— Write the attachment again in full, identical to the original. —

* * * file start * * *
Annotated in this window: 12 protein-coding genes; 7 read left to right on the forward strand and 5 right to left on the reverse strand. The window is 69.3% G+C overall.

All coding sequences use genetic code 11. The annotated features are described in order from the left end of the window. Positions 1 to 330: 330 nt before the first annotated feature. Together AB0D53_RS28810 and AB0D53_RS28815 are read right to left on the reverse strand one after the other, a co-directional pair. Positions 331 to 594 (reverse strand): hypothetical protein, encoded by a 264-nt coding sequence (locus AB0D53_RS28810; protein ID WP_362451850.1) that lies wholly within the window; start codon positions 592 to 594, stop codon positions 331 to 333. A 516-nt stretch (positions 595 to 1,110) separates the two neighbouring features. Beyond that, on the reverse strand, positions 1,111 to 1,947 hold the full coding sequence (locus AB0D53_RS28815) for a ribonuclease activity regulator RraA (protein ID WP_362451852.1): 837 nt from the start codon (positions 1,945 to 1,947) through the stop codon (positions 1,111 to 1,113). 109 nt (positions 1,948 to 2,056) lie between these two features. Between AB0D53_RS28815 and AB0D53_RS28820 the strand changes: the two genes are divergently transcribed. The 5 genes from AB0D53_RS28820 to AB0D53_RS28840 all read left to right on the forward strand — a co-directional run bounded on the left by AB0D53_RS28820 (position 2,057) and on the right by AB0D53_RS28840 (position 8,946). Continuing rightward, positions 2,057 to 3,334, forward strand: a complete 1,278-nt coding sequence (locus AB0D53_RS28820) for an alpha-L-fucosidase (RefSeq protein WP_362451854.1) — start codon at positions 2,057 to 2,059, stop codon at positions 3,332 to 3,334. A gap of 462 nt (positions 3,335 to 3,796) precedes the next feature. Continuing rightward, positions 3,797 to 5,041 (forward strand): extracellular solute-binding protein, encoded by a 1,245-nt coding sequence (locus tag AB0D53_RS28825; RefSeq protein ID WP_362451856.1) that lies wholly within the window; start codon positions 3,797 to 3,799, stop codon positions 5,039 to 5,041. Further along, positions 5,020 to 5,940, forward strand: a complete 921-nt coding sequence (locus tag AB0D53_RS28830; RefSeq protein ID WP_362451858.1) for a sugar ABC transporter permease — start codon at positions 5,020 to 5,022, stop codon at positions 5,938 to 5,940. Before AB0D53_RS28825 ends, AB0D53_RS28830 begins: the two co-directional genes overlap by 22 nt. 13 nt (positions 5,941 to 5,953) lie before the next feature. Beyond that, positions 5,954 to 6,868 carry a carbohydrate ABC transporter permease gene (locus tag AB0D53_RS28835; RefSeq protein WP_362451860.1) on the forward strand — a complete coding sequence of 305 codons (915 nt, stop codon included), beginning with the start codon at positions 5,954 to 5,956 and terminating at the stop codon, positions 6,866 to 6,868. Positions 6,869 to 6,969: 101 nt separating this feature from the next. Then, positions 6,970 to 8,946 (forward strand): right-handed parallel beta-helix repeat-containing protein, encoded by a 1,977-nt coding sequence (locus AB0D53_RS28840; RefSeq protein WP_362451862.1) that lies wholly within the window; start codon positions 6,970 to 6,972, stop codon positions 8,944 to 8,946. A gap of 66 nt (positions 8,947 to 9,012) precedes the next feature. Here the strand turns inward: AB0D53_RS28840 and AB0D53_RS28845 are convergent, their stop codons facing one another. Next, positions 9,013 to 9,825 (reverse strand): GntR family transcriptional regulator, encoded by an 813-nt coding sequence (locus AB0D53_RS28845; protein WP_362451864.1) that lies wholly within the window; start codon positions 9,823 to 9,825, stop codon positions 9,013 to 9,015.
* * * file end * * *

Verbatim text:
Annotated in this window: 12 protein-coding genes; 7 read left to right on the forward strand and 5 right to left on the reverse strand. The window is 69.3% G+C overall.

All coding sequences use genetic code 11. The annotated features are described in order from the left end of the window. Positions 1 to 330: 330 nt before the first annotated feature. Together AB0D53_RS28810 and AB0D53_RS28815 are read right to left on the reverse strand one after the other, a co-directional pair. Positions 331 to 594 (reverse strand): hypothetical protein, encoded by a 264-nt coding sequence (locus AB0D53_RS28810; protein ID WP_362451850.1) that lies wholly within the window; start codon positions 592 to 594, stop codon positions 331 to 333. A 516-nt stretch (positions 595 to 1,110) separates the two neighbouring features. Beyond that, on the reverse strand, positions 1,111 to 1,947 hold the full coding sequence (locus AB0D53_RS28815) for a ribonuclease activity regulator RraA (protein ID WP_362451852.1): 837 nt from the start codon (positions 1,945 to 1,947) through the stop codon (positions 1,111 to 1,113). 109 nt (positions 1,948 to 2,056) lie between these two features. Between AB0D53_RS28815 and AB0D53_RS28820 the strand changes: the two genes are divergently transcribed. The 5 genes from AB0D53_RS28820 to AB0D53_RS28840 all read left to right on the forward strand — a co-directional run bounded on the left by AB0D53_RS28820 (position 2,057) and on the right by AB0D53_RS28840 (position 8,946). Continuing rightward, positions 2,057 to 3,334, forward strand: a complete 1,278-nt coding sequence (locus AB0D53_RS28820) for an alpha-L-fucosidase (RefSeq protein WP_362451854.1) — start codon at positions 2,057 to 2,059, stop codon at positions 3,332 to 3,334. A gap of 462 nt (positions 3,335 to 3,796) precedes the next feature. Continuing rightward, positions 3,797 to 5,041 (forward strand): extracellular solute-binding protein, encoded by a 1,245-nt coding sequence (locus tag AB0D53_RS28825; RefSeq protein ID WP_362451856.1) that lies wholly within the window; start codon positions 3,797 to 3,799, stop codon positions 5,039 to 5,041. Further along, positions 5,020 to 5,940, forward strand: a complete 921-nt coding sequence (locus tag AB0D53_RS28830; RefSeq protein ID WP_362451858.1) for a sugar ABC transporter permease — start codon at positions 5,020 to 5,022, stop codon at positions 5,938 to 5,940. Before AB0D53_RS28825 ends, AB0D53_RS28830 begins: the two co-directional genes overlap by 22 nt. 13 nt (positions 5,941 to 5,953) lie before the next feature. Beyond that, positions 5,954 to 6,868 carry a carbohydrate ABC transporter permease gene (locus tag AB0D53_RS28835; RefSeq protein WP_362451860.1) on the forward strand — a complete coding sequence of 305 codons (915 nt, stop codon included), beginning with the start codon at positions 5,954 to 5,956 and terminating at the stop codon, positions 6,866 to 6,868. Positions 6,869 to 6,969: 101 nt separating this feature from the next. Then, positions 6,970 to 8,946 (forward strand): right-handed parallel beta-helix repeat-containing protein, encoded by a 1,977-nt coding sequence (locus AB0D53_RS28840; RefSeq protein WP_362451862.1) that lies wholly within the window; start codon positions 6,970 to 6,972, stop codon positions 8,944 to 8,946. A gap of 66 nt (positions 8,947 to 9,012) precedes the next feature. Here the strand turns inward: AB0D53_RS28840 and AB0D53_RS28845 are convergent, their stop codons facing one another. Next, positions 9,013 to 9,825 (reverse strand): GntR family transcriptional regulator, encoded by an 813-nt coding sequence (locus AB0D53_RS28845; protein WP_362451864.1) that lies wholly within the window; start codon positions 9,823 to 9,825, stop codon positions 9,013 to 9,015.